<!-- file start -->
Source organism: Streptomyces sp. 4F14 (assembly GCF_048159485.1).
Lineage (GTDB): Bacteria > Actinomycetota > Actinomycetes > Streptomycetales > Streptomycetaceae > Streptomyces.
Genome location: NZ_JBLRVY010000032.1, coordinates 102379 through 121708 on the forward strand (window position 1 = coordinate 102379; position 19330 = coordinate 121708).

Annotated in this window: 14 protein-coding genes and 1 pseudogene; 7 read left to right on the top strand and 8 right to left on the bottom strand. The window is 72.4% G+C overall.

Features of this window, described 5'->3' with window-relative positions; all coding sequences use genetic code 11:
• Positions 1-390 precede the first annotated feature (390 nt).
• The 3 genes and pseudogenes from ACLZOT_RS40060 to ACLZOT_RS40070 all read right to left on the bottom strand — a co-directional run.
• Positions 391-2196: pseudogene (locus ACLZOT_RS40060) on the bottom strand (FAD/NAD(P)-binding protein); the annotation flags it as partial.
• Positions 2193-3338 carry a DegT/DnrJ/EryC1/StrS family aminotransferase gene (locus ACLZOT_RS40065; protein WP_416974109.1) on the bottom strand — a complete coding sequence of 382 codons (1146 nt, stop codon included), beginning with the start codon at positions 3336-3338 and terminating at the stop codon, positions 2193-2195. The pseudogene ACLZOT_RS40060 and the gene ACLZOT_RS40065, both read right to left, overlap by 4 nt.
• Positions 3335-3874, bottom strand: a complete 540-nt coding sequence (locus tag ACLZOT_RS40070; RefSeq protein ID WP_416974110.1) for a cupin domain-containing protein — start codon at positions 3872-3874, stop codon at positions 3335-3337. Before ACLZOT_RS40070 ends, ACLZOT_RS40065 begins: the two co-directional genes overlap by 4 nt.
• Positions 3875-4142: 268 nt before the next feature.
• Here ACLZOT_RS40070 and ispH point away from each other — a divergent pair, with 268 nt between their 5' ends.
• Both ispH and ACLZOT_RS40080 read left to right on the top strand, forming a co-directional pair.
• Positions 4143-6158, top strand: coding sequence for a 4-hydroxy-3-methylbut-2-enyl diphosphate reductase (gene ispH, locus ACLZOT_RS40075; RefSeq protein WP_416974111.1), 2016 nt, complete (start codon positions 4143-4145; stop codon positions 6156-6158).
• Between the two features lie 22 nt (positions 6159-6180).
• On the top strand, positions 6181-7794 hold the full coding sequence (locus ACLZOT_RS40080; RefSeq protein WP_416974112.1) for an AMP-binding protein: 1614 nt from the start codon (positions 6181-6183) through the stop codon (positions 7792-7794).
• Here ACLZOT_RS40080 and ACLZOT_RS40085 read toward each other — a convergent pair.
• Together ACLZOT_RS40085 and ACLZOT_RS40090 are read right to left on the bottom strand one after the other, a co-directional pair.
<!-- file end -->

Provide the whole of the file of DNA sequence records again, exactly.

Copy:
Source organism: Streptomyces sp. 4F14 (assembly GCF_048159485.1).
Lineage (GTDB): Bacteria > Actinomycetota > Actinomycetes > Streptomycetales > Streptomycetaceae > Streptomyces.
Genome location: NZ_JBLRVY010000032.1, coordinates 102379 through 121708 on the forward strand (window position 1 = coordinate 102379; position 19330 = coordinate 121708).

Annotated in this window: 14 protein-coding genes and 1 pseudogene; 7 read left to right on the top strand and 8 right to left on the bottom strand. The window is 72.4% G+C overall.

Features of this window, described 5'->3' with window-relative positions; all coding sequences use genetic code 11:
• Positions 1-390 precede the first annotated feature (390 nt).
• The 3 genes and pseudogenes from ACLZOT_RS40060 to ACLZOT_RS40070 all read right to left on the bottom strand — a co-directional run.
• Positions 391-2196: pseudogene (locus ACLZOT_RS40060) on the bottom strand (FAD/NAD(P)-binding protein); the annotation flags it as partial.
• Positions 2193-3338 carry a DegT/DnrJ/EryC1/StrS family aminotransferase gene (locus ACLZOT_RS40065; protein WP_416974109.1) on the bottom strand — a complete coding sequence of 382 codons (1146 nt, stop codon included), beginning with the start codon at positions 3336-3338 and terminating at the stop codon, positions 2193-2195. The pseudogene ACLZOT_RS40060 and the gene ACLZOT_RS40065, both read right to left, overlap by 4 nt.
• Positions 3335-3874, bottom strand: a complete 540-nt coding sequence (locus tag ACLZOT_RS40070; RefSeq protein ID WP_416974110.1) for a cupin domain-containing protein — start codon at positions 3872-3874, stop codon at positions 3335-3337. Before ACLZOT_RS40070 ends, ACLZOT_RS40065 begins: the two co-directional genes overlap by 4 nt.
• Positions 3875-4142: 268 nt before the next feature.
• Here ACLZOT_RS40070 and ispH point away from each other — a divergent pair, with 268 nt between their 5' ends.
• Both ispH and ACLZOT_RS40080 read left to right on the top strand, forming a co-directional pair.
• Positions 4143-6158, top strand: coding sequence for a 4-hydroxy-3-methylbut-2-enyl diphosphate reductase (gene ispH, locus ACLZOT_RS40075; RefSeq protein WP_416974111.1), 2016 nt, complete (start codon positions 4143-4145; stop codon positions 6156-6158).
• Between the two features lie 22 nt (positions 6159-6180).
• On the top strand, positions 6181-7794 hold the full coding sequence (locus ACLZOT_RS40080; RefSeq protein WP_416974112.1) for an AMP-binding protein: 1614 nt from the start codon (positions 6181-6183) through the stop codon (positions 7792-7794).
• Here ACLZOT_RS40080 and ACLZOT_RS40085 read toward each other — a convergent pair.
• Together ACLZOT_RS40085 and ACLZOT_RS40090 are read right to left on the bottom strand one after the other, a co-directional pair.